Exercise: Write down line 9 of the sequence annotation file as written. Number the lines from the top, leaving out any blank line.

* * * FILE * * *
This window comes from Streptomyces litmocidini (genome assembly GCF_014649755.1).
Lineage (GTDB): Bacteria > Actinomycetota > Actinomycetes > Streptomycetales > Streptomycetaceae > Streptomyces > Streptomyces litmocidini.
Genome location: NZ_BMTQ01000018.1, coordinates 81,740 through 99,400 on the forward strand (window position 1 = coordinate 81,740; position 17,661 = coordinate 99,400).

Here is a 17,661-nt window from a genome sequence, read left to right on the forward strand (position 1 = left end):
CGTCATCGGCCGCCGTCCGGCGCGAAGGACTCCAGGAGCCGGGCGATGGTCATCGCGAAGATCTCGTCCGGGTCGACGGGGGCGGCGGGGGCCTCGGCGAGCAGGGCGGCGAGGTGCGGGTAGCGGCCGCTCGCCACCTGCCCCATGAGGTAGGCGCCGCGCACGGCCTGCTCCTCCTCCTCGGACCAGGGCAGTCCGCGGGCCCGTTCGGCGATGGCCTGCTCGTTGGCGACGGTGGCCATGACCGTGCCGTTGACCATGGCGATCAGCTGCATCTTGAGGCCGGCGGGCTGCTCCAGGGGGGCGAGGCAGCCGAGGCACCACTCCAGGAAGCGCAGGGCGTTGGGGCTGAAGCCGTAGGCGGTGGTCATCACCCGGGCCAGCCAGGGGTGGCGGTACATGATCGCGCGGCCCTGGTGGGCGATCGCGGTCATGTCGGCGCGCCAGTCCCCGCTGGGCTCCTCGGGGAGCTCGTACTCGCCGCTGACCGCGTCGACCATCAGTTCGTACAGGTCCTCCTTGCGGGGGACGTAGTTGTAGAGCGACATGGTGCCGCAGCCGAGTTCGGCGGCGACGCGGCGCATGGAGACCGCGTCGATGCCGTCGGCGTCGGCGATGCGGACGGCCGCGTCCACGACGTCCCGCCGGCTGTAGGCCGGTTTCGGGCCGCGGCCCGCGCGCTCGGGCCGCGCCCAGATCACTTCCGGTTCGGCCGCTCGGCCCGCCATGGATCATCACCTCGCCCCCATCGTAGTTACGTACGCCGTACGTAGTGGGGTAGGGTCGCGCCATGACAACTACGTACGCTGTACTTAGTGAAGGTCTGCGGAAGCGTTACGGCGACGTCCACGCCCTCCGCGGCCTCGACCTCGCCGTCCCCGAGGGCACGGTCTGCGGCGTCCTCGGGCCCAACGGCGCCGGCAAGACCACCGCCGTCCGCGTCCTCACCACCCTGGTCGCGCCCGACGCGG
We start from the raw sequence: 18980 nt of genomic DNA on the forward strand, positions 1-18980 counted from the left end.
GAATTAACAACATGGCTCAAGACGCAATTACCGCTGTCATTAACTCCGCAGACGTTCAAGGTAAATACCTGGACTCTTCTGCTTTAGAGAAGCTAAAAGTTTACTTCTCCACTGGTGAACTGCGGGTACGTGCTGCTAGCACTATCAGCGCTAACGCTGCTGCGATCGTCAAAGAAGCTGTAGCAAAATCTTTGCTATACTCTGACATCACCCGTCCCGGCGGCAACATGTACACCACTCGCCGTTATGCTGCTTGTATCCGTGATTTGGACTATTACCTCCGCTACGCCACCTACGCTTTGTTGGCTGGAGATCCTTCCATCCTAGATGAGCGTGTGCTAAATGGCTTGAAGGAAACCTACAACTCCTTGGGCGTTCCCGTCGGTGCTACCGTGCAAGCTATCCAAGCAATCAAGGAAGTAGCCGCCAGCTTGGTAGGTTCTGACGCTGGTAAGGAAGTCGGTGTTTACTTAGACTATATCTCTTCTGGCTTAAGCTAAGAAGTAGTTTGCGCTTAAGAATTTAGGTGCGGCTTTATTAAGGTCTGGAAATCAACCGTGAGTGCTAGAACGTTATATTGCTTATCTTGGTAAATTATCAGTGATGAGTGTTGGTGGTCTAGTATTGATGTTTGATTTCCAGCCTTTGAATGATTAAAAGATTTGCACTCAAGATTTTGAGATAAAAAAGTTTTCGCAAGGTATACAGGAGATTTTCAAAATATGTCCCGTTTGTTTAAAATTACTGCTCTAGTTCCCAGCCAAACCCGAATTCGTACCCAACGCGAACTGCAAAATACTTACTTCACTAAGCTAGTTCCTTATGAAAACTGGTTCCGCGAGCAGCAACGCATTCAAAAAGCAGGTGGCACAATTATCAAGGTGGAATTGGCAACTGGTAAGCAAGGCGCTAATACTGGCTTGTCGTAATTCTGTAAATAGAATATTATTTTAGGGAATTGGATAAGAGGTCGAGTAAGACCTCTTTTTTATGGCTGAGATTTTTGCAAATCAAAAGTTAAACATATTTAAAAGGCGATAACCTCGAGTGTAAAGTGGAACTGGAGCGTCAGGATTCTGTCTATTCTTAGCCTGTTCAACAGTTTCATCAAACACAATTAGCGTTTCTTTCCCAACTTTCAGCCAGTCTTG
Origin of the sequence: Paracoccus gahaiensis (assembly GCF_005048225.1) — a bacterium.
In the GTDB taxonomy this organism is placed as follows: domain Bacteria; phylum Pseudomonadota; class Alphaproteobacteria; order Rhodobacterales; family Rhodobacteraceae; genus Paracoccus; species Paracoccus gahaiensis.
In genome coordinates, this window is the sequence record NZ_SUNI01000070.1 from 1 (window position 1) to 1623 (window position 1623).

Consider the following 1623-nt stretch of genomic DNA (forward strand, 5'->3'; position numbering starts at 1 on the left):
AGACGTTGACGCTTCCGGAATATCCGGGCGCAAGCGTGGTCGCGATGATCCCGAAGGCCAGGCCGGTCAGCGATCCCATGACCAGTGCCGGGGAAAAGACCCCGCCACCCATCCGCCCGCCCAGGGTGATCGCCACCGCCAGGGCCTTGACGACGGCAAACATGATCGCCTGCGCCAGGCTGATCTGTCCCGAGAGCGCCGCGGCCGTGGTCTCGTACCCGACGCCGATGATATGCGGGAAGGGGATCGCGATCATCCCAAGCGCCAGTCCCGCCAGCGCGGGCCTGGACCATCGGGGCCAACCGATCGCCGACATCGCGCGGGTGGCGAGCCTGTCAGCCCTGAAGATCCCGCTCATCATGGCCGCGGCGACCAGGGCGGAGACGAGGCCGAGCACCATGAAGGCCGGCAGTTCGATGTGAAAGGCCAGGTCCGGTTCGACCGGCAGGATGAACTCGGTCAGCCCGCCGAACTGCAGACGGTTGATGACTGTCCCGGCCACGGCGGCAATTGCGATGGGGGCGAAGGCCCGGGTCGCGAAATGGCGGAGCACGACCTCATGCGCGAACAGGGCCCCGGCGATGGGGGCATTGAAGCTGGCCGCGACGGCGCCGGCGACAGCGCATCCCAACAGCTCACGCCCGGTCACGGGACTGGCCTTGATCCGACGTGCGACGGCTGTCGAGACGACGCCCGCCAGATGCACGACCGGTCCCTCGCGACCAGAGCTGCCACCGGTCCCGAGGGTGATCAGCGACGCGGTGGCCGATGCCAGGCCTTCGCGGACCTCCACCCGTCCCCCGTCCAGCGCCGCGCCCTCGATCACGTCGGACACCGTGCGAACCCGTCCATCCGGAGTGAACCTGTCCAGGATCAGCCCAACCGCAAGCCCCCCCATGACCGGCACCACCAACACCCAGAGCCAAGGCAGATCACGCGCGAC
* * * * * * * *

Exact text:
In the GTDB taxonomy this organism is placed as follows: domain Bacteria; phylum Pseudomonadota; class Alphaproteobacteria; order Rhodobacterales; family Rhodobacteraceae; genus Paracoccus; species Paracoccus gahaiensis.